What a Dreamy Unit: How dreams and nightmares describe our lives

What a dreamy unit.pdf

Dublin Core

Title

What a Dreamy Unit: How dreams and nightmares describe our lives

Subject

Nightmares & Dreams

Description

“Wow! That test was a nightmare.” “That chocolate cake looks so dreamy.” Even though dreams and nightmares are commonly associated with sleeping, dreams and nightmares can also describe life when we are awake. The term “dream” can be used to describe something that is aesthetically pleasing, a goal, or an event that fulfills a wish. The term “nightmare” can describe an experience, a situation, or an object that causes anxiety or fear.
In this unit, learners will be exploring the use of dreams and nightmares in the English language. Learners will analyze numerous artworks and will determine possible situations they could describe using “dream” and “nightmare”. Learners will then reflect on their own personal experiences to not only compose a written personal narrative describing a “dream” or “nightmare”, but learners will also create a series of photographs symbolizing and illustrating the event.

Creator

Molly D. Chance

Source

1. CMA 1999.16
- Moonlight, Ralph Albert Blakelock, 1883-1898, oil on canvas
2. CMA 1994.13
- Bottoming Out Vase, Brent Kee Young, 1989, blown and encased flame worked glass

Publisher

Handheld Art

Contributor

Columbia Museum of Art

Unit Plan Item Type Metadata

Duration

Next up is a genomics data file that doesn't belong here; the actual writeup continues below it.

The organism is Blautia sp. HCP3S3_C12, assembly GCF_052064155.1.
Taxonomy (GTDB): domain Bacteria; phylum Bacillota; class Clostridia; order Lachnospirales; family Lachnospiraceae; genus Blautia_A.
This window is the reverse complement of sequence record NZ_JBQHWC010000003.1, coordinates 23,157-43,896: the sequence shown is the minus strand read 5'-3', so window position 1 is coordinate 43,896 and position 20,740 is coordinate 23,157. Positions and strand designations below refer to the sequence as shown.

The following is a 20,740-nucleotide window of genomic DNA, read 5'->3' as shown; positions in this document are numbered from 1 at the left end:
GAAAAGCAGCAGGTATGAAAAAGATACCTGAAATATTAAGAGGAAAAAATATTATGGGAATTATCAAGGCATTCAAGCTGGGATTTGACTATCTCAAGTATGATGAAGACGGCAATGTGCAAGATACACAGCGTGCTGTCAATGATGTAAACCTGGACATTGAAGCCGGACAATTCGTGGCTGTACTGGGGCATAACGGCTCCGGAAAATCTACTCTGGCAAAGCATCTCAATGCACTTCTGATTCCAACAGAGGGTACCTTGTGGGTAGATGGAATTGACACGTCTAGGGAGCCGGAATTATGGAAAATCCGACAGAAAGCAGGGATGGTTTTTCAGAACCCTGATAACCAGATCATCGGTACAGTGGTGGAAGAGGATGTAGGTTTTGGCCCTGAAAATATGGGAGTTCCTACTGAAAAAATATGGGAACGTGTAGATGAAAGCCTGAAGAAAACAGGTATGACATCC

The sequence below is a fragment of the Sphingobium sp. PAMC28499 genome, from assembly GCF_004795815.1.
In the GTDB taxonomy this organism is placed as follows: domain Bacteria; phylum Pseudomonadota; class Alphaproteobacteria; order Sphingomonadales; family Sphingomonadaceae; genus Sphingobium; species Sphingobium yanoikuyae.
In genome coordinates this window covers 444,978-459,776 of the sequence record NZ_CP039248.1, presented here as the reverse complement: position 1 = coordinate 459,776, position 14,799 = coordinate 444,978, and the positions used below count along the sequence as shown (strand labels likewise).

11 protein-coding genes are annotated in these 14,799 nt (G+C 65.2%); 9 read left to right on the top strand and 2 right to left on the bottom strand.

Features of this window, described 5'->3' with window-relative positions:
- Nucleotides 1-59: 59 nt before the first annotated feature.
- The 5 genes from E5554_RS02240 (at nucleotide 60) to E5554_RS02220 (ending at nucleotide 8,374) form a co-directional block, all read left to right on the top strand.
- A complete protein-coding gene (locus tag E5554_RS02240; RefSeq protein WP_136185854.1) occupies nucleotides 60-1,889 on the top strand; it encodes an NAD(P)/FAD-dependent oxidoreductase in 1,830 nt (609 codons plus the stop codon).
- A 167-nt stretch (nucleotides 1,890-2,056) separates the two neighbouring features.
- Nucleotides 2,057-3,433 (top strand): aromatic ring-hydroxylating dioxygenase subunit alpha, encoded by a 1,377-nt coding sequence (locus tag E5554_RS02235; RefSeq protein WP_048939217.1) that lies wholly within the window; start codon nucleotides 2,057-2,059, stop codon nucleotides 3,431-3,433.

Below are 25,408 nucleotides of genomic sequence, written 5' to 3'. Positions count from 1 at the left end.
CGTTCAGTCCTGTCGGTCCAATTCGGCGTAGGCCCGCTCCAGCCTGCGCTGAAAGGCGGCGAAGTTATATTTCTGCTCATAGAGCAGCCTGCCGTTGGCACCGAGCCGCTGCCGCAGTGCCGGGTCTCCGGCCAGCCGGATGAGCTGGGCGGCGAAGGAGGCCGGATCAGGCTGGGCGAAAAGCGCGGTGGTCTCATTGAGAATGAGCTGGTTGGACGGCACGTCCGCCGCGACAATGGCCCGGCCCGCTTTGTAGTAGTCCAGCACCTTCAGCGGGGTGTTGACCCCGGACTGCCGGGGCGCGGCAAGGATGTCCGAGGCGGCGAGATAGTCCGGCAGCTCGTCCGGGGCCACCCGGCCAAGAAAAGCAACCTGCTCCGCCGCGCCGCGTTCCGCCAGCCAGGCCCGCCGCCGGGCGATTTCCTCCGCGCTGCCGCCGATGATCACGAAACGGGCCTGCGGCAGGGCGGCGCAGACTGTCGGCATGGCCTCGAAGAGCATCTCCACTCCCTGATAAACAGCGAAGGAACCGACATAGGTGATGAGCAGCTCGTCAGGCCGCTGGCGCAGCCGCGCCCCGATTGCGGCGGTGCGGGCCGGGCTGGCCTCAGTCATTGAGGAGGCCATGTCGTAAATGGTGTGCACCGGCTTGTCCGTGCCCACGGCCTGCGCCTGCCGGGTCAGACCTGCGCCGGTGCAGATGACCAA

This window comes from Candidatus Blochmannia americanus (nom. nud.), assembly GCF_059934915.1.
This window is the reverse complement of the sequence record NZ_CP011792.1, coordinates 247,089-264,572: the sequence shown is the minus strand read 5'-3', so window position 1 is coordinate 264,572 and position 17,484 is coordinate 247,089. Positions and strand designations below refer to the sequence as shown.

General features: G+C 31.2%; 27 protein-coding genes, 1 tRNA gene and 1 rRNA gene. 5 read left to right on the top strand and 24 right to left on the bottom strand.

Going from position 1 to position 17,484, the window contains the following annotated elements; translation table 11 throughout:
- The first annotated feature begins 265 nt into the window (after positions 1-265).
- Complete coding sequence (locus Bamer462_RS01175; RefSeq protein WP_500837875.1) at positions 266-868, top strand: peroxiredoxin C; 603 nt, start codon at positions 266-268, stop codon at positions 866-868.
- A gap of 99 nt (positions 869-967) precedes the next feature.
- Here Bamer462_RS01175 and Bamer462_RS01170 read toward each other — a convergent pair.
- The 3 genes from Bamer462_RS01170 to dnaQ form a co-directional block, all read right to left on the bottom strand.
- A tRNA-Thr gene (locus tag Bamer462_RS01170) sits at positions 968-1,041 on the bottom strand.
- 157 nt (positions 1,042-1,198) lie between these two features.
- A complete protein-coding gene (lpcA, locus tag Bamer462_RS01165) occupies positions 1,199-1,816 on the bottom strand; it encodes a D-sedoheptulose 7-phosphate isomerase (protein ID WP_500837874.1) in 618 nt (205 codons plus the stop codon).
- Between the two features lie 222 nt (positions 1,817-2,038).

11 classes

Standards

Visual Arts Standards:
1. VA8-1.2 Describe ways that different materials, techniques, and processes evoke different responses in one who is creating or viewing artworks.
2. VA8-1.4 Use art materials and tools in a safe and responsible manner.
3. VA8-2.2 Discuss the ways that the visual arts are able to communicate ideas.
4. VA8-2.3 Select elements and principles of design to create artworks with a personal meaning.
5. VA8-3.2 Select and use subject matter, symbols, ideas, and the elements and principles of design to communicate meaning through his or her art making.
6. VA8-3.3 Discuss the ways that choices of subject matter, symbols, and ideas combine to communicate meaning in his or her works of visual art.

Integrated CCSS:
1. 8-4.1 Organize written works using prewriting techniques, discussions, graphic organizers, models, and outlines.
2. 8-4.2 Use complete sentences in a variety of types (including simple, compound, and complex sentences) in writing.
3. 8-4.6 Edit for the correct use of written Standard American English including, punctuation, semicolons, commas to enclose appositives and commas to separate introductory clauses and phrases.
4. 8-4.7 Spell correctly using Standard American English.
5. 8-5.3 Create written descriptions using precise language and vivid details.

Objectives

1. The learners will define the terms “dream” and “nightmare” and will describe how they are used in the English language.
2. The learner will analyze the works of artists and will describe how these artworks could reflect a “dream” or “nightmare”.
3. The learner will create a written personal narrative describing an event that could be considered a “dream or “nightmare”.
4. The learner will use photography to create a series of photographs reflecting and illustrating their written personal narrative.

Materials

- Pencils and erasers
- Lined notebook paper
- Construction paper (concept map)
- Markers
- Access to computers
- Digital cameras
- Variety of props

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